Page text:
“Just imagine what would happen if we did that. Who would that benefit? It benefits people like me who have big mortgages and it really hurts people who have smaller mortgages.”
He added, “If you’ve got a $50,000 mortgage or a $100,000 mortgage, the brokerage is affordable to you.
“So that would make broking a service for rich people.”
ANZ’s mortgage volumes take $10bn hit
In its 1H19 financial results, ANZ reported a 32.2 per cent decline in mortgage settlements, down from $31 billion in 1H18 to $21 billion.
Its total home loan portfolio dropped by $2 billion in the six months ending 31 March 2019, falling from $271 billion to $269 billion.
This follows the release of the Australian Prudential Regulation Authority’s latest monthly banking statistics, which revealed that ANZ was the only big four bank to report negative portfolio growth over the last quarter.
ANZ’s share of the mortgage market also slipped over 1H19, sliding from 15.8 per cent to 15.1 per cent.
Following the release of the bank’s 1H19 results, Mr Elliott told The Adviser that ANZ’s weakened position in the mortgage market was attributable to a “conscious” decision to revise its home lending strategy.
“It was a conscious decision,” he said. “We don’t believe that all loans are necessarily the right loans to book.”
He continued: “We think that in today’s world, when you consider risk – and I mean the broadest definition of risk, not just the credit risk but all the risks surrounding responsible lending – we don’t believe the days of targeting an absolute number in market share is appropriate anymore.
“I am not overly concerned about the raw market share number; it’s about getting the customers you want.”
Mr Elliott went on to state that ANZ’s strategic revision has reflected the “massive shift” in the market.
“Three years ago, pretty much every customer that walked in the door, irrespective of their risk profile, [the] return on writing that loan were all pretty much the same – whether they’re an investor, owner-occupier, paying principal and interest, or interest-only, the return was the same.
“That is no longer the case.
“Today, there’s a massive differentiation between the returns that we generate, so we just need to be selective about the customers we want.
“Our share has grown in the areas that we wanted.”
ANZ reduced its exposure to investors over the half, with the portion of investment loans declining from 29 per cent of home loan flows to 26 per cent, while the share of loans approved to owner-occupiers increased from 69 per cent to 73 per cent.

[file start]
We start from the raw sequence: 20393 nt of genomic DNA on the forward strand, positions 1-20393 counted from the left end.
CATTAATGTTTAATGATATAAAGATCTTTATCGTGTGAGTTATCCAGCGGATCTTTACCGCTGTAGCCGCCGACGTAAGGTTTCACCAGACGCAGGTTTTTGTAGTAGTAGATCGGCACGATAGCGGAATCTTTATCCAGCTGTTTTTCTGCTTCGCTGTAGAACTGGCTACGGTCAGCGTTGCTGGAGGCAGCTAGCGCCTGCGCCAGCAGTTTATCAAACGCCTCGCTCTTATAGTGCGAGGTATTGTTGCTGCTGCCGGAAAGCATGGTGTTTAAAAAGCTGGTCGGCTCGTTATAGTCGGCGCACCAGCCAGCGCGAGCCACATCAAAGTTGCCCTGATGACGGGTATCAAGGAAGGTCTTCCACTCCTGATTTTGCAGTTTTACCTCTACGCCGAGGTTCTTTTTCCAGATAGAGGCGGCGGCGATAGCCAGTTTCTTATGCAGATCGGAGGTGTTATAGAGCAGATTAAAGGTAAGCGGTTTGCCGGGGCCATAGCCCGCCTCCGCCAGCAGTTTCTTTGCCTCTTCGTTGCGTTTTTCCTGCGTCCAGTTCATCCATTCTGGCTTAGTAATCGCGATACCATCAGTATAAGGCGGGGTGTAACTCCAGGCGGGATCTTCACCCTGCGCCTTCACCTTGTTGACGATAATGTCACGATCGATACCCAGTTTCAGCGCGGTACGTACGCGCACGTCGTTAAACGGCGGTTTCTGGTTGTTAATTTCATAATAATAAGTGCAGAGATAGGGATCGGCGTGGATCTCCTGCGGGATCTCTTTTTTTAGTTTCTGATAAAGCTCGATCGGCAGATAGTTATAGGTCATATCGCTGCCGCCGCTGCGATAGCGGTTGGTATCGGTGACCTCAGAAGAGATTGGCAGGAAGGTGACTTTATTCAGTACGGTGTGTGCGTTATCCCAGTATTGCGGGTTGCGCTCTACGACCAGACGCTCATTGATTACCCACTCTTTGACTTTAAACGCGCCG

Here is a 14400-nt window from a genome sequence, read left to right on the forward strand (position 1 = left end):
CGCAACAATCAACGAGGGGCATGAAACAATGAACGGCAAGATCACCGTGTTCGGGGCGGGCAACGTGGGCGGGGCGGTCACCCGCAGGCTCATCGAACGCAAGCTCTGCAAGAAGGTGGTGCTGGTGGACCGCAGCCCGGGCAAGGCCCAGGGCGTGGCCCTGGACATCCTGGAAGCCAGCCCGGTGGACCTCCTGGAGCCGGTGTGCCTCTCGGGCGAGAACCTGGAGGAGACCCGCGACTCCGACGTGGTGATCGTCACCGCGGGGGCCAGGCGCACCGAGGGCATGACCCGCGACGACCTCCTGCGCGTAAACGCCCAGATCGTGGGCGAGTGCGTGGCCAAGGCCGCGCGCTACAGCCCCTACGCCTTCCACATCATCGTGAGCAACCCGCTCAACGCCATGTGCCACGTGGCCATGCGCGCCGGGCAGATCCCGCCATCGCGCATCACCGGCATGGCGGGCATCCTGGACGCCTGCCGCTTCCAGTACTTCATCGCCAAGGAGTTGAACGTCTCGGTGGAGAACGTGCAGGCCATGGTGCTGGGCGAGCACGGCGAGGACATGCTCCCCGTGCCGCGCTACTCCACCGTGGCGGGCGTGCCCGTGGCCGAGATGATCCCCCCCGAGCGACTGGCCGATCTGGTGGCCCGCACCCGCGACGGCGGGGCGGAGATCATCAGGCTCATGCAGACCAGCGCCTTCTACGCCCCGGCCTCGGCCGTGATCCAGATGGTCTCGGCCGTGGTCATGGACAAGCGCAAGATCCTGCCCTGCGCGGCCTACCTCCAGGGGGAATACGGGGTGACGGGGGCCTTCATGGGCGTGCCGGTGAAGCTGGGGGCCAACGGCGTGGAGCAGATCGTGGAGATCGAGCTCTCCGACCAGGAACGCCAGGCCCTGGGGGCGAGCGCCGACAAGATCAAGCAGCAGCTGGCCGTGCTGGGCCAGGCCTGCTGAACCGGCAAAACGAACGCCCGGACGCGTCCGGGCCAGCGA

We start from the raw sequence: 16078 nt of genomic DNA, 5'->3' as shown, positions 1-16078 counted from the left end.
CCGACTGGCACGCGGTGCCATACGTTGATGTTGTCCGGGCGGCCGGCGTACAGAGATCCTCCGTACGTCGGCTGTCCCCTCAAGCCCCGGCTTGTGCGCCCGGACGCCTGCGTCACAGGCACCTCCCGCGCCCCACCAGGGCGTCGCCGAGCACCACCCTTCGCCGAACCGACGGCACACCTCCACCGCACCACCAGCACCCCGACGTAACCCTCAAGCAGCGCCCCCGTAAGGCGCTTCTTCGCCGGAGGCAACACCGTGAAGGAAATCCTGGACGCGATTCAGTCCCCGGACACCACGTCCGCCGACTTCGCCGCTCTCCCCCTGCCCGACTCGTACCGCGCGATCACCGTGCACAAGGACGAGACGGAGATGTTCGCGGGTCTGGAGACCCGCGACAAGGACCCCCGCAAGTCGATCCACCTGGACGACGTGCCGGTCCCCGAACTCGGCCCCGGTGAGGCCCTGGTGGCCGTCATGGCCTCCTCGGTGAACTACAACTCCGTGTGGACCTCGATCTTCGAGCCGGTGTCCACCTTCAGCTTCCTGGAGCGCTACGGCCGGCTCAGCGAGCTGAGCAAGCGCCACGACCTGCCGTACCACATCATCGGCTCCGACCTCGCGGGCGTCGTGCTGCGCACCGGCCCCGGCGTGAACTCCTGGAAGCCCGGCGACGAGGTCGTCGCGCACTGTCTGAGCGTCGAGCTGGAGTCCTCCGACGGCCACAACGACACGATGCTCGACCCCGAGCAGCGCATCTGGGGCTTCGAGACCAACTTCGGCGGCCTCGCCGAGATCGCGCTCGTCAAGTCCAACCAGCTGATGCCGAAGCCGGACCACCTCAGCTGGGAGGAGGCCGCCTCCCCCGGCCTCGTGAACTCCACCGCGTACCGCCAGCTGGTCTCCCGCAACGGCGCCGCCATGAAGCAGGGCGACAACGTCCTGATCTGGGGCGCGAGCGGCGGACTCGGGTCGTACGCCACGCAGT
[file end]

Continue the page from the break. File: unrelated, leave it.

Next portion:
The portion of interest-only loans also declined, from 14 per cent in 1H18 to 12 per cent.
However, Mr Elliott conceded that the bank’s reaction to increased regulatory scrutiny in the lending environment was “clumsy”, adding that ANZ “over-shot” in its policy response.
“Some of [the mortgage contraction] was not deliberate, it was absolutely a mistake on our part, where we implemented some process changes that made it too hard to get a loan with ANZ,” he said.
“We took too long, it was too difficult, and we were asking for things [that] we didn’t really need to, so we lost a bit of share as a result.
“That’s what we’re fixing-up; that’s what [group executive, Australia, retail and commercial banking] Mark Hand and the team are working on really hard to rectify.
He added: “But we’re not going back to the old days of saying all market share is the same, and we want to grow as much as we can.
“I don’t think that’s the right approach.”
The decline in ANZ’s home lending volumes partly contribute to a 5 per cent reduction in AZN’s statutory net profit after tax, which fell from $3.3 billion in 1H18 to $3.1 billion in 1H19.
Charbel Kadib is the news editor on The Adviser and Mortgage Business.
Before joining the team in 2017, Charbel completed internships with public relations agency Fifty Acres, and the Department of Communications and the Arts.